Between 2009 and 2011, line-of-duty officer killings in the US rose a staggering 42%, with overall officer deaths increasing over 60%. Not only were more officers being murdered, more and more were being targeted, ambushed, and slain in numbers. Although 2012/2013 saw a welcome decline, the numbers rose again through 2014 & 2015, and 2016 saw a 56% increase in officers being shot and killed.
All sides want to interject politics into these numbers, but all of that aside, there are countless personal stories going untold beneath these tragic numbers. These fallen heroes deserve a voice, as do their families, loved ones and partners who are struggling to pick up the pieces these tragedies leave behind.
For the past 5 years, a production crew comprised of both film industry and public safety professionals has been traveling to police agencies across the country, large and small, urban and rural, candidly interviewing family members, command staff, line officers, city officials and the public in areas that have lost officers. Along the way, they have captured intimate accounts of heroism and loss. Through the words of those who have lived along side these tragedies, these stories will be told.
What makes this project unique is that it is being funded by contributions from the national law enforcement community, along with our extended family and private supporters in the public. Without your continuing support, this film simply could not be made.
Visit fallenproject.com for more information
Not only will this film serve as an educational snapshot of history, but its raw honesty and intimately candid perspective will serve as a tribute to all those who have sacrificed everything so that we may enjoy the safety and freedoms we all take for granted.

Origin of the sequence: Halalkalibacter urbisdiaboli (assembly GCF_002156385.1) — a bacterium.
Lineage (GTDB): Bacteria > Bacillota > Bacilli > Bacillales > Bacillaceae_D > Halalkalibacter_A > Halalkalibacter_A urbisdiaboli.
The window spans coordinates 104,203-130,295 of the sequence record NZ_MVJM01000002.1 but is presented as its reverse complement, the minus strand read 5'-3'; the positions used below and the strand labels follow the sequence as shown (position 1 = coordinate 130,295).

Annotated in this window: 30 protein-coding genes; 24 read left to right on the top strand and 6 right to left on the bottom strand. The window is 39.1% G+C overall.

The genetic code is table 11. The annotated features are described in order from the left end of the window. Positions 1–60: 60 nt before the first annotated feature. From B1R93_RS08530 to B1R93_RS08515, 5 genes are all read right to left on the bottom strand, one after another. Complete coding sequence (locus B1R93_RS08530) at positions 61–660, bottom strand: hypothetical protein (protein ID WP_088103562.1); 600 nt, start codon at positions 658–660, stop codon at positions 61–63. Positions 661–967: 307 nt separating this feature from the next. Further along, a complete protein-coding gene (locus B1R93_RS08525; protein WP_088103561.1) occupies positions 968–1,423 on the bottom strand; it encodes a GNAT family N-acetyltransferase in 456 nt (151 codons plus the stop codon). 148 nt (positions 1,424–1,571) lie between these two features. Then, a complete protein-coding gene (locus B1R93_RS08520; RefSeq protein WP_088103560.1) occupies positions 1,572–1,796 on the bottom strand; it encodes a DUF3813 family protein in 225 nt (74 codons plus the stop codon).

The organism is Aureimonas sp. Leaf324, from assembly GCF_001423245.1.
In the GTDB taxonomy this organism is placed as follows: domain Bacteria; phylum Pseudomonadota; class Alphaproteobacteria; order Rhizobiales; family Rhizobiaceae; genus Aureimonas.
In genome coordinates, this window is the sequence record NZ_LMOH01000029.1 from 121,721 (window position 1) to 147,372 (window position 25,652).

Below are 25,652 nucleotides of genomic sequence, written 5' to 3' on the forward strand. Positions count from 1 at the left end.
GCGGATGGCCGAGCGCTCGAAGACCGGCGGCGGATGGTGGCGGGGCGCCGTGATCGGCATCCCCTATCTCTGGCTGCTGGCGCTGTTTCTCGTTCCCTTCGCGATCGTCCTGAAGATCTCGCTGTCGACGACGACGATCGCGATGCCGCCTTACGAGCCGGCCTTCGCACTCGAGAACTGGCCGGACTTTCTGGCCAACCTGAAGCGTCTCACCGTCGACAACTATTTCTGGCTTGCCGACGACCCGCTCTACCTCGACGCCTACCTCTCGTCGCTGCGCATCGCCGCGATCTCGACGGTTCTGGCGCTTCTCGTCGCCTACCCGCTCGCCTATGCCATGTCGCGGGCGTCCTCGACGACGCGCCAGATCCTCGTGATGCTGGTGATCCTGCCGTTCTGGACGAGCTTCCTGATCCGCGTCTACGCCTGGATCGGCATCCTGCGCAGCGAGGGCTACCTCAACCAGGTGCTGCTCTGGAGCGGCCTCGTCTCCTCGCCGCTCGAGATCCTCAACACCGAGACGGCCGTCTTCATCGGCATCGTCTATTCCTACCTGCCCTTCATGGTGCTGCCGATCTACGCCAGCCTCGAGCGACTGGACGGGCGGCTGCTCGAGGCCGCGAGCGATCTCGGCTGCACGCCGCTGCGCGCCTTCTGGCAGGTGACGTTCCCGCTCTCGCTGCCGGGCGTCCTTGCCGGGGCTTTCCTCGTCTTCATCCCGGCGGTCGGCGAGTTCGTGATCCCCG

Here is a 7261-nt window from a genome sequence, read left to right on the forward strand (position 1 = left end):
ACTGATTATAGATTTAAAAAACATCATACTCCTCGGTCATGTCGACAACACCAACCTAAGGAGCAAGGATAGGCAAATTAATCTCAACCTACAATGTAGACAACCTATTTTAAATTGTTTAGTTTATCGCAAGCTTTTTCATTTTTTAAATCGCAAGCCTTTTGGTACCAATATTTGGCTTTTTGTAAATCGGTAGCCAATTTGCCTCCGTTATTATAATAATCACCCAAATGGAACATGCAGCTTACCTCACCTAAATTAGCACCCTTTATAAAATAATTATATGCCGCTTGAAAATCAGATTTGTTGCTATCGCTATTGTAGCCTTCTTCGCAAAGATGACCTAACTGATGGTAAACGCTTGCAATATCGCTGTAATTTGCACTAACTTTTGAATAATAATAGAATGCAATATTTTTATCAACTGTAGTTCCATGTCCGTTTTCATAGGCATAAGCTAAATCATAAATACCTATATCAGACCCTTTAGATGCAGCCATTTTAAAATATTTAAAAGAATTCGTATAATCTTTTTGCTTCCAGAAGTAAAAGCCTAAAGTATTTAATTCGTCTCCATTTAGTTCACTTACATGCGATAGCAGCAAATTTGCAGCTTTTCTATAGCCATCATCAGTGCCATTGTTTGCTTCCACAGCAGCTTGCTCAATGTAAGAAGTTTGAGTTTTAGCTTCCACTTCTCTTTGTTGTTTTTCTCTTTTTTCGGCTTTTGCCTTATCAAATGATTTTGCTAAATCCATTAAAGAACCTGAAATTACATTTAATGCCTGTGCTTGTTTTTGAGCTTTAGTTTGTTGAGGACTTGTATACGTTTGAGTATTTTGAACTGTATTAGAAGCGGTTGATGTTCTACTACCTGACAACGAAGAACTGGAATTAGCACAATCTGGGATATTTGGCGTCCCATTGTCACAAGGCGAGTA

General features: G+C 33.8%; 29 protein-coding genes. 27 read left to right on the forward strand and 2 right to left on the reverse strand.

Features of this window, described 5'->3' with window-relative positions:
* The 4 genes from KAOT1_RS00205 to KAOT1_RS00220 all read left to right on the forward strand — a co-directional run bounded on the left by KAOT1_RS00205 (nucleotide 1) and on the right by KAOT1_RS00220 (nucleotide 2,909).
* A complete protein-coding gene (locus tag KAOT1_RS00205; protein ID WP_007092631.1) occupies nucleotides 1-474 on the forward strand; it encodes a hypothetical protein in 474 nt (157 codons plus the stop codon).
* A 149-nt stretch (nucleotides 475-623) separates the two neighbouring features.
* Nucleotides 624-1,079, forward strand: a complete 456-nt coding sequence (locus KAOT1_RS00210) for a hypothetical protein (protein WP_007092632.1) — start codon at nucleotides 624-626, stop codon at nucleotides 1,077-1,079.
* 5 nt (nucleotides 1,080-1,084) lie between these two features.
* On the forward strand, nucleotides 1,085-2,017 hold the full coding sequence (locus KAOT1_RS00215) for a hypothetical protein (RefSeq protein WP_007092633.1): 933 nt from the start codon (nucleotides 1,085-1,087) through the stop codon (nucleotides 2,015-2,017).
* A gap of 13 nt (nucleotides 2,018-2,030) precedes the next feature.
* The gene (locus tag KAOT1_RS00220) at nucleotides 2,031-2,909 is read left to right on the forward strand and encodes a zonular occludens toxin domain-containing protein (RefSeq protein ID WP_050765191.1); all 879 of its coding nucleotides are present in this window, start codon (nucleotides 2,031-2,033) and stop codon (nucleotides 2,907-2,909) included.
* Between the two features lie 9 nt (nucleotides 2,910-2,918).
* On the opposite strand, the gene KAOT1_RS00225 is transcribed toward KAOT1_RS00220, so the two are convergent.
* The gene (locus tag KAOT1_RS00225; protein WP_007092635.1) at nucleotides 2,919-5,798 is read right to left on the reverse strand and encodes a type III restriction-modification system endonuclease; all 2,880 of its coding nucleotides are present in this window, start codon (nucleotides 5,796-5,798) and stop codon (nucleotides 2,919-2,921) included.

We at Behind the Badge Foundation love seeing the impact that officers have on their community all across the country!
When Asheville, North Carolina, senior police officers Joe Jones and Carrie Lee responded to a call for a noise complaint, they never expected the summertime fun they were about to encounter.
The officers joined in on the neighborhood’s massive Slip ‘N Slide built for a Fourth of July block party on Sunday, July 2.
“The officers got there and people were like, ‘Oh my gosh, the cops are here. They’re going to shut us down,’ but they noticed the noise was fine. It was literally the sound of kids playing,” public information officer Christina Hallingse told ABC News. “The Slip ‘N Slide they noticed was so far off the street that cars and emergency vehicles could still pass through so it was perfectly fine and they decided to join in on the fun. There were no citations issued.”
“They had such good energy. All the kids were loving it,” Travis Eagledove, a nearby resident who caught the epic moment on camera, said of the officers.
Officer Lee took the plunge first, sliding down the big hill with a trash bag on top of her uniform.
“When the female officer asked for a garbage bag, we almost didn’t believe it. But she took off her radio and went for it! ,” neighbor Katlen Joyce Smith wrote to ABC News. “ They told us to have a great day, posed for some pictures and thanked us for the fun!”
At the end of the now viral video, Officer Jones can be heard saying, “My butt is wet.”
“He thought he was going to away with it because he couldn’t fit in a trash bag but then a little boy ran and got a big raft,” Hallingse said with a laugh.
Little did he know that he’d also set a Slip ‘N Slide record that day.
“He was the only one that made it all the way from the top to the bottom,” Eagledove recalled. “It was the best slide from the three days of it being there. That was the only time, even out of the all the adults and everybody, that’s the only time the inner tube made it from all the way to the bottom.”
Click here to watch the video.